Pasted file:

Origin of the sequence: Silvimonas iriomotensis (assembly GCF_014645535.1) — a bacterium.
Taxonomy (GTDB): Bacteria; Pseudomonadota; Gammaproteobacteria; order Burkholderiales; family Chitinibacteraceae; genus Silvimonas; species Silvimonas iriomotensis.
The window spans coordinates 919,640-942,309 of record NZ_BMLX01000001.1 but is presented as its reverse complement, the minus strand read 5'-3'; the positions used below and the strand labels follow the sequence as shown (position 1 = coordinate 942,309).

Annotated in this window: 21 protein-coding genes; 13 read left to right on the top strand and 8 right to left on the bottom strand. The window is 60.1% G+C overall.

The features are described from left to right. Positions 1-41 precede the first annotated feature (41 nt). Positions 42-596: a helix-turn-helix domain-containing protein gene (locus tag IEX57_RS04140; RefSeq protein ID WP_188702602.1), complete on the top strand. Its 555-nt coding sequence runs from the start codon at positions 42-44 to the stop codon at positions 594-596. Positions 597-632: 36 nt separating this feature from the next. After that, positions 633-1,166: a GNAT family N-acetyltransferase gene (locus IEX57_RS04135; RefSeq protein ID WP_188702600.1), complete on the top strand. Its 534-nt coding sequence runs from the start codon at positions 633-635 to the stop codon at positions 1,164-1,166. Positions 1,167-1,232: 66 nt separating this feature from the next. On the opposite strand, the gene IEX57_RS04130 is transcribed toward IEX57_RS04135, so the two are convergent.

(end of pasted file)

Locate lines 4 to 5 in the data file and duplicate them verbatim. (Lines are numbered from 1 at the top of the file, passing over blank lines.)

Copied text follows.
Annotated in this window: 21 protein-coding genes; 13 read left to right on the top strand and 8 right to left on the bottom strand. The window is 60.1% G+C overall.

The features are described from left to right. Positions 1-41 precede the first annotated feature (41 nt). Positions 42-596: a helix-turn-helix domain-containing protein gene (locus tag IEX57_RS04140; RefSeq protein ID WP_188702602.1), complete on the top strand. Its 555-nt coding sequence runs from the start codon at positions 42-44 to the stop codon at positions 594-596. Positions 597-632: 36 nt separating this feature from the next. After that, positions 633-1,166: a GNAT family N-acetyltransferase gene (locus IEX57_RS04135; RefSeq protein ID WP_188702600.1), complete on the top strand. Its 534-nt coding sequence runs from the start codon at positions 633-635 to the stop codon at positions 1,164-1,166. Positions 1,167-1,232: 66 nt separating this feature from the next. On the opposite strand, the gene IEX57_RS04130 is transcribed toward IEX57_RS04135, so the two are convergent.